In a report released a few weeks ago, CBO presented its projections of the long-term costs of the Department of Defense’s (DoD’s) plans and highlighted the mismatch between those costs and the funding limits imposed by the Budget Control Act (BCA) through 2021. That mismatch, CBO estimates, would average about $60 billion to about $90 billion a year, depending on the cost assumptions used in the analysis. In percentage terms, satisfying the BCA limits in 2021, for example, would require that DoD’s budget be roughly 10 percent to 20 percent below the projected costs of DoD’s plans for that year, CBO estimates.
Today’s post describes several options—as discussed in CBO’s March 2013 report, Approaches for Scaling Back the Defense Department’s Budget Plans—that DoD could use to bring its budgets down to levels consistent with the BCA limits. The Strategic Choices and Management Review (SCMR) that DoD completed a few months after the release of CBO’s March study seems to have taken a similar approach and reached similar conclusions.
To lower DoD’s costs, policymakers could reduce the number of combat units the military services field, reduce average funding for acquiring equipment and for operations per unit, or adopt some combination of those two approaches, with the following broad implications:
CBO examined four broad options that policymakers could adopt that would bring DoD’s budget into compliance with the BCA—each involving different combinations of force reductions and cuts to acquisition and operations. The options are illustrative; other combinations tailored to specific strategies would be possible (and, indeed, might be preferred).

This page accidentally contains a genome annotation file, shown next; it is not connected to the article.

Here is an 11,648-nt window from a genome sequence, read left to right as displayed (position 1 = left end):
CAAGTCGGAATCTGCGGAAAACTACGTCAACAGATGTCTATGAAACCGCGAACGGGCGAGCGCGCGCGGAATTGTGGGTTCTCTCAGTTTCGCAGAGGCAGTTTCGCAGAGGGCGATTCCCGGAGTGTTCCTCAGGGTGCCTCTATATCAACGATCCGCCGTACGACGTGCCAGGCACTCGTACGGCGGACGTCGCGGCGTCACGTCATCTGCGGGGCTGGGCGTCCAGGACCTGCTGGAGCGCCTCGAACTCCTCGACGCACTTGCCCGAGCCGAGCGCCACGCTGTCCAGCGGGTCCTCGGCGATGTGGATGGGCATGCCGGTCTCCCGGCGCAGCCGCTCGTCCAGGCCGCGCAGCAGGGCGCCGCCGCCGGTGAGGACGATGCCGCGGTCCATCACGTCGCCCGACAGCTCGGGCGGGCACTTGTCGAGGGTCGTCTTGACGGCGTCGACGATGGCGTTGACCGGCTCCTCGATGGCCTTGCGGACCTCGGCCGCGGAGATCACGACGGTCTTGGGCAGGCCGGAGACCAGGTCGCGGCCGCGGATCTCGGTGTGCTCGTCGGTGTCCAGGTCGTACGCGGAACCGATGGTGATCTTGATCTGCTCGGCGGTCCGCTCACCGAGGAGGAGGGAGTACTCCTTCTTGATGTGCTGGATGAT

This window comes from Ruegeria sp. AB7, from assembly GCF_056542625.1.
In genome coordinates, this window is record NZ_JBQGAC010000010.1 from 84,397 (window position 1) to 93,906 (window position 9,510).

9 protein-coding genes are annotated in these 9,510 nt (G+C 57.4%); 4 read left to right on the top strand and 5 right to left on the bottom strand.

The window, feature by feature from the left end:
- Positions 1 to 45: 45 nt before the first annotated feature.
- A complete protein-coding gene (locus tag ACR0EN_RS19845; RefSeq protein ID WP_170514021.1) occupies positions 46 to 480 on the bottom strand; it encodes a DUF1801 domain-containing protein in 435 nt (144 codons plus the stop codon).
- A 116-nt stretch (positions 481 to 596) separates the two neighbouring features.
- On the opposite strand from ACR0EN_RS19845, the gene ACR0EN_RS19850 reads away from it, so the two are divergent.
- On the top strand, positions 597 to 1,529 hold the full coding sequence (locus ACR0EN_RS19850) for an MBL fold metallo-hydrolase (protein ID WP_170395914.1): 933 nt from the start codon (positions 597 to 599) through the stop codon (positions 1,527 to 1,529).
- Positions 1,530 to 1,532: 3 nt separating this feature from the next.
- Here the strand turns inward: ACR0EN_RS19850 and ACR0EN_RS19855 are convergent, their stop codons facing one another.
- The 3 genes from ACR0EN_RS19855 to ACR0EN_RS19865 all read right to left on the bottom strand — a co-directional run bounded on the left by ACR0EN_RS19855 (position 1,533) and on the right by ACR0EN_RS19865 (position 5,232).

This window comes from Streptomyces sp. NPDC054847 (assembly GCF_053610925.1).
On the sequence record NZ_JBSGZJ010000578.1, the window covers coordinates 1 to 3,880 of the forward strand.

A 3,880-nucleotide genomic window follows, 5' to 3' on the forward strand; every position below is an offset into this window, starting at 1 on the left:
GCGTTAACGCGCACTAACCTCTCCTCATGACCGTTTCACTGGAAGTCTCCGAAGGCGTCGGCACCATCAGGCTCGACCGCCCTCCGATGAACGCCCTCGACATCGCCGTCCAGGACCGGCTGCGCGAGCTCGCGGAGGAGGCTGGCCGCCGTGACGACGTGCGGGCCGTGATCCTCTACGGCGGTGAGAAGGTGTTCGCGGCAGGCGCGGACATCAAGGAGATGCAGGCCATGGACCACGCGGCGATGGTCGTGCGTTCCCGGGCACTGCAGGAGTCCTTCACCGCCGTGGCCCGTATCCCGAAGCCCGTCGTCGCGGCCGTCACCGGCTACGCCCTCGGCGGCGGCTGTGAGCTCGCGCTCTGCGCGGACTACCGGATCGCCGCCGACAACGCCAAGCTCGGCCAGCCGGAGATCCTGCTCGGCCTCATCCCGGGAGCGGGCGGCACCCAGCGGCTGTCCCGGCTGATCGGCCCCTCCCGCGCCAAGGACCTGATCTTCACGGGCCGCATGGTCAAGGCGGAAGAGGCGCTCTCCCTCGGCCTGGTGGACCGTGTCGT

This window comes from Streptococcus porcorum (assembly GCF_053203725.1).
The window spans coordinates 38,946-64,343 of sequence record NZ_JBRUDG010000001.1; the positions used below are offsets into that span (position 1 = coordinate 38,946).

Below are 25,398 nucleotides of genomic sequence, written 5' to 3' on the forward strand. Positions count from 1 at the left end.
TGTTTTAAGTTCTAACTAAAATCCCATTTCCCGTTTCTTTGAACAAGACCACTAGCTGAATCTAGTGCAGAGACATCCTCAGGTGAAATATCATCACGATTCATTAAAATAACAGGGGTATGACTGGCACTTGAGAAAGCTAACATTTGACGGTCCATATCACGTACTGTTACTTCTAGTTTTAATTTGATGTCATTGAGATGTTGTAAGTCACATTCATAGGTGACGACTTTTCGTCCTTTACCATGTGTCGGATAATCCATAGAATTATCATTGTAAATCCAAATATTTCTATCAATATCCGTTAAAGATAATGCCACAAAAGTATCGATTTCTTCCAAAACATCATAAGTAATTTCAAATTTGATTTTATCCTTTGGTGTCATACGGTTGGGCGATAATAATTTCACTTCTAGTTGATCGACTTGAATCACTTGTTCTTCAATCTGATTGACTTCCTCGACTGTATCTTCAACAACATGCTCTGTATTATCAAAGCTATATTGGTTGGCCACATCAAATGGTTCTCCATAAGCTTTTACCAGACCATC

In the options, CBO assumed that, when reducing the number of combat units, DoD would trim the same proportion from support units and overhead activities within the department; if DoD could not make proportional reductions in support and overhead activities, more combat units would need to be eliminated to achieve the required total reductions. CBO also assumed that DoD would not reduce military compensation per service member and would not provide overhead activities more efficiently than it does today. If policymakers took steps to reduce either of those costs (or to reduce their projected growth through 2021), the cuts required by each option would be smaller. In all four options, the cuts would be larger in 2021 than in earlier years because CBO projects that the costs of implementing DoD’s plans will increase faster than the funding allowed under the BCA.
Under this option, policymakers would preserve the size of U.S. military forces but reduce the average funding for acquisition and operations for each unit. In its analysis, CBO divided DoD’s funding into three broad budget categories: military compensation (funding for military personnel, family housing, and military health care); acquisition (funding for research, development, test, and evaluation, and for procurement and military construction); and operations (funding for operation and maintenance, excluding military health care, as well as working capital and revolving funds). By 2021, the required reductions in acquisition and operations would range from 20 percent to 30 percent depending on the underlying assumptions about future costs.
Under Option 2, policymakers would achieve half of the necessary reduction after 2017 by cutting forces and half by reducing funding for acquisition and operations for the forces that remain. CBO assumed that the bulk of the force reductions would be phased in by 2017, similar to the timing of the force cuts that DoD is already planning. Each year thereafter, small additional reductions would be needed to remain at the BCA limits. The size of the force in 2021 would be 8 percent to 11 percent smaller than the force DoD currently plans for 2017.